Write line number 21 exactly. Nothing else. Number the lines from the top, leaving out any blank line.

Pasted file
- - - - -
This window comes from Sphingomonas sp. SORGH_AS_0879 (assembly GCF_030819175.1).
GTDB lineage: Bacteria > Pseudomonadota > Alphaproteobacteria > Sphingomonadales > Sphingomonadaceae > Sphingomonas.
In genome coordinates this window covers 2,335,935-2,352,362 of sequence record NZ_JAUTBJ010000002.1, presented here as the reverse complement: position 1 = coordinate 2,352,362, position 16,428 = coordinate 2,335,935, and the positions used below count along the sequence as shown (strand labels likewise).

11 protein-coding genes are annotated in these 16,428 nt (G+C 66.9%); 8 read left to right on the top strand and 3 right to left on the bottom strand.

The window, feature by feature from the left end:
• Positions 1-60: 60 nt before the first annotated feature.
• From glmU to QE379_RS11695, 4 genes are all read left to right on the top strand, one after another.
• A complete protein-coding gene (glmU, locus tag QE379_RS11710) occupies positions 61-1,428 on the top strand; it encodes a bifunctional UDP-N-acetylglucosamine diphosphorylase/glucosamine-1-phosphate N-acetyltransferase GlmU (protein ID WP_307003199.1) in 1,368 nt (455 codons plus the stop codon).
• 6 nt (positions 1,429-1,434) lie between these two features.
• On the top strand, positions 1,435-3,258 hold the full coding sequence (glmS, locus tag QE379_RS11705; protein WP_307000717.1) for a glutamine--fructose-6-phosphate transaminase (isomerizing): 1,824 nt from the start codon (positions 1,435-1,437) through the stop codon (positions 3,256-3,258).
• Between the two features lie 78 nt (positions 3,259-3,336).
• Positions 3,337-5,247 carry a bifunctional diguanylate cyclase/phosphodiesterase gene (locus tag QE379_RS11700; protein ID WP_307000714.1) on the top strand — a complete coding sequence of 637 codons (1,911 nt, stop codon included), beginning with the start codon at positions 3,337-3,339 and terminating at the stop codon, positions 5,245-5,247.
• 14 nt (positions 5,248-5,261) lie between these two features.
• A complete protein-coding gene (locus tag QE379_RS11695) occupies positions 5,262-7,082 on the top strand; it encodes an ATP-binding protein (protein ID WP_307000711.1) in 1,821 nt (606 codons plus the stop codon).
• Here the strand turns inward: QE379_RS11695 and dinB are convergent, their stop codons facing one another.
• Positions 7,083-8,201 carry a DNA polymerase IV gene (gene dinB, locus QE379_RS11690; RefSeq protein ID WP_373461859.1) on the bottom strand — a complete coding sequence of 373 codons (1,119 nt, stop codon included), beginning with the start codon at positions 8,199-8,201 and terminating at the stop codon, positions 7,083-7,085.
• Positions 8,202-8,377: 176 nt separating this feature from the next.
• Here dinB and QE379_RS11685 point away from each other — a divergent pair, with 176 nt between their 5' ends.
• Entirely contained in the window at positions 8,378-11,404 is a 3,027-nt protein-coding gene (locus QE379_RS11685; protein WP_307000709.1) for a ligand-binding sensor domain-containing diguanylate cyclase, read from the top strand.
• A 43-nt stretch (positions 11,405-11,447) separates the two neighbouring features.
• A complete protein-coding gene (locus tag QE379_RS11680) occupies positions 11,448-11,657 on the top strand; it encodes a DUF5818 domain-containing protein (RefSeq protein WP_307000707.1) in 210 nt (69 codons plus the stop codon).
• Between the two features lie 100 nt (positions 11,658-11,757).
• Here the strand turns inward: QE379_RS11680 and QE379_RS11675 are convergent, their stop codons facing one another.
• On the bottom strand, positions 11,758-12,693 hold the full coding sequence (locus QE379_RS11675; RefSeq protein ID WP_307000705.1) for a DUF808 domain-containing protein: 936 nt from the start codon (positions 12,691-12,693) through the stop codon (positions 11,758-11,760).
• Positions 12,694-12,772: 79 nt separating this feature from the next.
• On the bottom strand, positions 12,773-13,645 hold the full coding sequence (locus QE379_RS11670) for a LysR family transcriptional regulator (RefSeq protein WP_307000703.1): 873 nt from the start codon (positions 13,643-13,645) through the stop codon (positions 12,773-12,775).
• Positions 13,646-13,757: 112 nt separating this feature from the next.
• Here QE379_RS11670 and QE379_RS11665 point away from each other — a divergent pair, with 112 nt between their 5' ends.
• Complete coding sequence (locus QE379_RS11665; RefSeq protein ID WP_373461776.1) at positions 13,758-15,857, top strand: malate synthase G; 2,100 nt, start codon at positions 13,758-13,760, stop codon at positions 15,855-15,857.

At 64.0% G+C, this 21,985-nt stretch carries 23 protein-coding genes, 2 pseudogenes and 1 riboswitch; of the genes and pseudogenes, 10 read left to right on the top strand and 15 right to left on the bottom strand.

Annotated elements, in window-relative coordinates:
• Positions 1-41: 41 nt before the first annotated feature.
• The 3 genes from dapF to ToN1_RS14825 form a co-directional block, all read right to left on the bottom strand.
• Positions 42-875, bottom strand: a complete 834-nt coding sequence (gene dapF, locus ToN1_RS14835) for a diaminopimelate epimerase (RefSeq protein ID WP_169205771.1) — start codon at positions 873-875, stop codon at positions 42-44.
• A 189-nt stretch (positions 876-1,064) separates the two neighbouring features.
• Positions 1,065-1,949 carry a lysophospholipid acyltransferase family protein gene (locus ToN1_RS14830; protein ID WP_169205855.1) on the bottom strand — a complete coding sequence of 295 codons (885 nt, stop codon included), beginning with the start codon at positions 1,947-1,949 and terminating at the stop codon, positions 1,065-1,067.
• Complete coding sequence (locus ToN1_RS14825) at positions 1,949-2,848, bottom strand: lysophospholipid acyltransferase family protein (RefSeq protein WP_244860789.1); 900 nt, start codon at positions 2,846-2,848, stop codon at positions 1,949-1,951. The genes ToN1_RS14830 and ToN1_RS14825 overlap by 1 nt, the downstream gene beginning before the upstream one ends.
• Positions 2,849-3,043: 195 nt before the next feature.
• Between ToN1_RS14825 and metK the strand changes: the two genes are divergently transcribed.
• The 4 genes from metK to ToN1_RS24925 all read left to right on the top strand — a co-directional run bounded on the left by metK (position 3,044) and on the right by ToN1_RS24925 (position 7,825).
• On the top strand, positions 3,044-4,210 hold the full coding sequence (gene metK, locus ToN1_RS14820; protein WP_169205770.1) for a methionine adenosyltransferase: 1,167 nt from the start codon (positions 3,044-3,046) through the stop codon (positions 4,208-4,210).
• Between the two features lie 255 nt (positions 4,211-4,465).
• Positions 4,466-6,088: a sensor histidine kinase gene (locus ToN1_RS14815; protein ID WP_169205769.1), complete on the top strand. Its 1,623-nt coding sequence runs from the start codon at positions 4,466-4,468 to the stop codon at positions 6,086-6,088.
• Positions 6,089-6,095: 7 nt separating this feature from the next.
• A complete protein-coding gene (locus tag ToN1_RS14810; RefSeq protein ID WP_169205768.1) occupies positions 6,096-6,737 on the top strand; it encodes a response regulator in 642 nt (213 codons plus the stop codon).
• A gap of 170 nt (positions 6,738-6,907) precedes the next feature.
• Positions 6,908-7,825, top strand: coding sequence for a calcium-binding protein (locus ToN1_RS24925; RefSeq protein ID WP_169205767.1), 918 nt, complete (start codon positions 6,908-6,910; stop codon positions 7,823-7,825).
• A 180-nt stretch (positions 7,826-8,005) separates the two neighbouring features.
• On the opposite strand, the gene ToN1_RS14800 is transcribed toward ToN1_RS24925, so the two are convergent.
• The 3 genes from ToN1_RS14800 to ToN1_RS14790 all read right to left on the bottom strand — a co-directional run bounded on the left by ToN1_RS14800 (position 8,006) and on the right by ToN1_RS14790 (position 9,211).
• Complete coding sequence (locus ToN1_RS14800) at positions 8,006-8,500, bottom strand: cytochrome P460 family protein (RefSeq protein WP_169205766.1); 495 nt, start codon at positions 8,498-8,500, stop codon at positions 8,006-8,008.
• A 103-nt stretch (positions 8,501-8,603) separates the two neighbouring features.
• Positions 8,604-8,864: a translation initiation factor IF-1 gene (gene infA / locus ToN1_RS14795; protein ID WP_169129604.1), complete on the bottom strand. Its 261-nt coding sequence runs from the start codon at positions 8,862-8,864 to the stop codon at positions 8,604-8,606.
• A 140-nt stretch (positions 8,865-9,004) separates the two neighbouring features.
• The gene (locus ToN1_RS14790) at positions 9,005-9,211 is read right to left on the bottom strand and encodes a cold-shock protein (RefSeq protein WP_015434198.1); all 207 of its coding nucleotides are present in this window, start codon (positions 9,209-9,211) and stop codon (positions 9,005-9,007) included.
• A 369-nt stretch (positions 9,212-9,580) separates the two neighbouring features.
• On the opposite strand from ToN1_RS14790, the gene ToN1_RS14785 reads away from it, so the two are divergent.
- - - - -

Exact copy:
• A complete protein-coding gene (locus tag QE379_RS11680) occupies positions 11,448-11,657 on the top strand; it encodes a DUF5818 domain-containing protein (RefSeq protein WP_307000707.1) in 210 nt (69 codons plus the stop codon).